Friday, December 17, 2021
WASHINGTON: A US government-appointed panel of medical experts on Thursday unanimously recommended mRNA Covid vaccines made by Pfizer and Moderna over Johnson & Johnson's shot, in light of its weaker protection and greater risks.
The panel voted 15-0 in favour of the new guidance, which applies to everyone over 18 years of age.
Centres for Disease Control and Prevention (CDC) director Rochelle Walensky is expected to sign off on the measure, officially steering the public away from J&J's drug, which was initially praised because it could be stored at fridge temperature and offered good efficacy against earlier strains of the coronavirus after just one shot.
But evidence later emerged linking it to a rare form of clotting, particularly among women of child-bearing age, causing authorities to briefly halt and then resume its use in April. It has remained a distant third choice of vaccine for Americans ever since.
This week, the Food and Drug Administration found the rate of this effect was higher than previously thought, and not confined to females.
Preliminary lab testing data has also suggested the jab offers very little protection against the new Omicron variant -- at least against infection.
"I would not recommend a Janssen vaccine to my family members," said Beth Bell, a clinical professor at the University of Washington, referring to the vaccine by the name of the J&J subsidiary that developed it.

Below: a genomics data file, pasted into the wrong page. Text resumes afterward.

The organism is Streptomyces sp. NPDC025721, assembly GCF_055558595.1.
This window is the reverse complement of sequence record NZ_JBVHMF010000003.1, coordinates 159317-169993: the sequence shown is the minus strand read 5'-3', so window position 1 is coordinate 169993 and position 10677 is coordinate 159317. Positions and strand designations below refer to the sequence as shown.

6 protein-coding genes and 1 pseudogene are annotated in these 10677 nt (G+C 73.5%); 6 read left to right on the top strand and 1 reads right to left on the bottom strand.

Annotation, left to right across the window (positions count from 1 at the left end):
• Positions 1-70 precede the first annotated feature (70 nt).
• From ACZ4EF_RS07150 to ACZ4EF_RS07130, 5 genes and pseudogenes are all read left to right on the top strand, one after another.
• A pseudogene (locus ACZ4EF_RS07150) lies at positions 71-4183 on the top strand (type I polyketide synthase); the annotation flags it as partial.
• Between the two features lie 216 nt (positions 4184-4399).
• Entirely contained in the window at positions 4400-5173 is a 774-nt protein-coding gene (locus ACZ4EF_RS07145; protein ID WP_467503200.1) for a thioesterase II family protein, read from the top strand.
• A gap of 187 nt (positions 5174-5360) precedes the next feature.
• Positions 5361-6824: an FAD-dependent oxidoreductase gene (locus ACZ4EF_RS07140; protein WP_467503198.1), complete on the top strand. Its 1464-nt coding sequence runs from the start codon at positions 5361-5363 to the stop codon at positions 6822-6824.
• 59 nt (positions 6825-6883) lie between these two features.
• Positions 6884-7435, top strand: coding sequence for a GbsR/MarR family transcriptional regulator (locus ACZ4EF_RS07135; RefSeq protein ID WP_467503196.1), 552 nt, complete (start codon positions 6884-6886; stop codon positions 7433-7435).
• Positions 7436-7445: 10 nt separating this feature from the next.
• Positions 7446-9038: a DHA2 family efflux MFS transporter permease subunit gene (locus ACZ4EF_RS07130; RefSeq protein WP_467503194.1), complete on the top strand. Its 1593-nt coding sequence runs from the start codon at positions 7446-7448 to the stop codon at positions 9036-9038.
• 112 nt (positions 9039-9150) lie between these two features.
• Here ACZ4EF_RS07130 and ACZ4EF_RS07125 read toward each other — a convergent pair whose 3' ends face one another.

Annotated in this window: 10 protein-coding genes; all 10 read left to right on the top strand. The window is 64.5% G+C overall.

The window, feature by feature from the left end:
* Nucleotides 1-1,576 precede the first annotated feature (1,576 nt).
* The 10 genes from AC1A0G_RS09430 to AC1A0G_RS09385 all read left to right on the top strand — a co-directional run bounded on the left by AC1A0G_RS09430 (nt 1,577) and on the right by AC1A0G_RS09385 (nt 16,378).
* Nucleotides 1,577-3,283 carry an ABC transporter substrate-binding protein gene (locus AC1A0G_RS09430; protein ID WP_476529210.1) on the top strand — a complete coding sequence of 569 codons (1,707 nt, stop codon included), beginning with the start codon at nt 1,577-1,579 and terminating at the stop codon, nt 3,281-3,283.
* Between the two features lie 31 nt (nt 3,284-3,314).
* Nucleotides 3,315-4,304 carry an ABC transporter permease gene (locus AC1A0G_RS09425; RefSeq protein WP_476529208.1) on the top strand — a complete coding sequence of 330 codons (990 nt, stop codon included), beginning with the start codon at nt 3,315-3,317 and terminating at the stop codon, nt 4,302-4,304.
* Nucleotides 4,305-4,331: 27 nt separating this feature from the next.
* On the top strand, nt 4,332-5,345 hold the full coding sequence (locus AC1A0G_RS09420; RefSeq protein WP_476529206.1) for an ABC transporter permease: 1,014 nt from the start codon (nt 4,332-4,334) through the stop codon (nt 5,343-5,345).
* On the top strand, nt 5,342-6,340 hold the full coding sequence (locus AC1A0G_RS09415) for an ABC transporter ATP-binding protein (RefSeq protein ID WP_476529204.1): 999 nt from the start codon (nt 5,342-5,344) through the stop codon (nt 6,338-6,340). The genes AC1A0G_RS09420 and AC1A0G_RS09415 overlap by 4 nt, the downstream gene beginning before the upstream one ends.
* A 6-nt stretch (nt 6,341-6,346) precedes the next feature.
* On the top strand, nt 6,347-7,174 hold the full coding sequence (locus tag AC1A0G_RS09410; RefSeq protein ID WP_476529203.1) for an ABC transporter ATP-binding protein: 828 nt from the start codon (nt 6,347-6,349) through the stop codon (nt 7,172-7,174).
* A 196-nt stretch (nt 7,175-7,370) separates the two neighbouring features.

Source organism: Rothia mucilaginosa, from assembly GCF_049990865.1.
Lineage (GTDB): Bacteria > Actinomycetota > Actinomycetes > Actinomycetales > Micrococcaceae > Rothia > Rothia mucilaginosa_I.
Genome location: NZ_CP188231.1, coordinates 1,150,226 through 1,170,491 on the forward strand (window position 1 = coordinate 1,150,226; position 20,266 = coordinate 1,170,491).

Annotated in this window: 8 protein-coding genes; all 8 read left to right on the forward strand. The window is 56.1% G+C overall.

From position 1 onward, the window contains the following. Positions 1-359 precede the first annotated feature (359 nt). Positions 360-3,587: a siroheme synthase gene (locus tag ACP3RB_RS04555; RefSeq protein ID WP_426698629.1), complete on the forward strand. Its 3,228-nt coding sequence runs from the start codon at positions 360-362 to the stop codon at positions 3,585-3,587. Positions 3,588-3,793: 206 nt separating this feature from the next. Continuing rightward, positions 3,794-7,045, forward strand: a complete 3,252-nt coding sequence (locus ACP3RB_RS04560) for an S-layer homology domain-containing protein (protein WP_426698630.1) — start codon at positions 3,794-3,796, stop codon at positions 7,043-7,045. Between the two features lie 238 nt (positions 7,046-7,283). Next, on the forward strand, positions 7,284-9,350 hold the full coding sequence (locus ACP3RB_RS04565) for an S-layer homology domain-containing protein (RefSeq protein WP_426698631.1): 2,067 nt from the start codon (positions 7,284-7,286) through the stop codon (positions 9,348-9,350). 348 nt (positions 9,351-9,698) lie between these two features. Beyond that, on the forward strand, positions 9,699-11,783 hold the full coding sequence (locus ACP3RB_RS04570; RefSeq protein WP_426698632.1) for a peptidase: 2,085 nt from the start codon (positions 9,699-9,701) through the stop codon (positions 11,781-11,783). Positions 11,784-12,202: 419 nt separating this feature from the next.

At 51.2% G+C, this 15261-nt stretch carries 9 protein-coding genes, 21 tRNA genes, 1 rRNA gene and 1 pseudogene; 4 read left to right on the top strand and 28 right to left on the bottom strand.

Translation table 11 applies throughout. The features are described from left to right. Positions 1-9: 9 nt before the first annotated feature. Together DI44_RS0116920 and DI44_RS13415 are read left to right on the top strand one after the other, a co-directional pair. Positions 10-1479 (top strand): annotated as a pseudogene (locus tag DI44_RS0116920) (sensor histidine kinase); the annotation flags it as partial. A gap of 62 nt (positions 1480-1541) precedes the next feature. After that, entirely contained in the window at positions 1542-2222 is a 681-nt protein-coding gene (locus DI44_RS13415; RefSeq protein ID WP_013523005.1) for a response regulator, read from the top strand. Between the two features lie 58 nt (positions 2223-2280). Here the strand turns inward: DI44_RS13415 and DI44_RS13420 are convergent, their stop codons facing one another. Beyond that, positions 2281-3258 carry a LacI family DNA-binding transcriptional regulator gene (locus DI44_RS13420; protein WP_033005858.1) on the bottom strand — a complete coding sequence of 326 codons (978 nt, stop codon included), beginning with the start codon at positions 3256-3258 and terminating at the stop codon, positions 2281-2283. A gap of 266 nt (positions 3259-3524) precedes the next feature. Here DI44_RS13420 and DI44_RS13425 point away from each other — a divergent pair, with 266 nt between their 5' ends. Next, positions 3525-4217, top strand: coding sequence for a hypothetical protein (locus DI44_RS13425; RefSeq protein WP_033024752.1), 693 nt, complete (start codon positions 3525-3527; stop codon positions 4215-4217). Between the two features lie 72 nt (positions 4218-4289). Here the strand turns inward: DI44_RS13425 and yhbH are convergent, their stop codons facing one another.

"On the other hand, I think we do have to recognize that different people make different choices and if they are appropriately informed, I don't think we should remove that option," she added, explaining her vote.
The CDC called the vote in light of concerning new safety data.
At least nine people have died from clotting with low platelets or Thrombosis with Thrombocytopenia Syndrome (TTS) as of December 9, with around 16 million doses of the vaccine administered, according to new data released by the CDC.
There were 54 cases as of August 31, and 36 required admission to intensive care. Some of those who did not die had long-term effects such as paralysis.
The greatest risks were seen in women aged 30-49, where the rate of TTS was around one in 100,000.
But the risk is not confined to this demographic, with two of the nine deaths occurring among men. The CDC said the fatality count may also be an underestimate.
Overall, approximately one out of seven cases of TTS have been fatal. Similar cases have been linked to the AstraZeneca vaccine, which is authorized outside the United States and is based on the same viral vector technology.
CDC scientist Sara Oliver told a committee of independent experts there were several options available to them, including voting to recommend against using the vaccine altogether.
But the panel of experts agreed that the J&J vaccine should remain available to people who for whatever reason might refuse mRNA vaccines, despite their higher efficacy and lower risks.
The Pfizer and Moderna vaccines carry risks too, the CDC said in its discussion of risks and benefits, particularly for younger men who may in very rare cases develop myocarditis or pericarditis -- inflammation of or around the heart.
However, none of these cases have been fatal, and the two vaccines confer much higher protection than the J&J shot.
The panel also agreed with the company that recommending against the J&J shot entirely would send a negative signal to other parts of the world where it may be the only option available.
"The Johnson and Johnson Covid-19 vaccine is a life saving tool for individuals in high risk populations," Penny Heaton, global therapeutic area head of vaccines at J&J argued.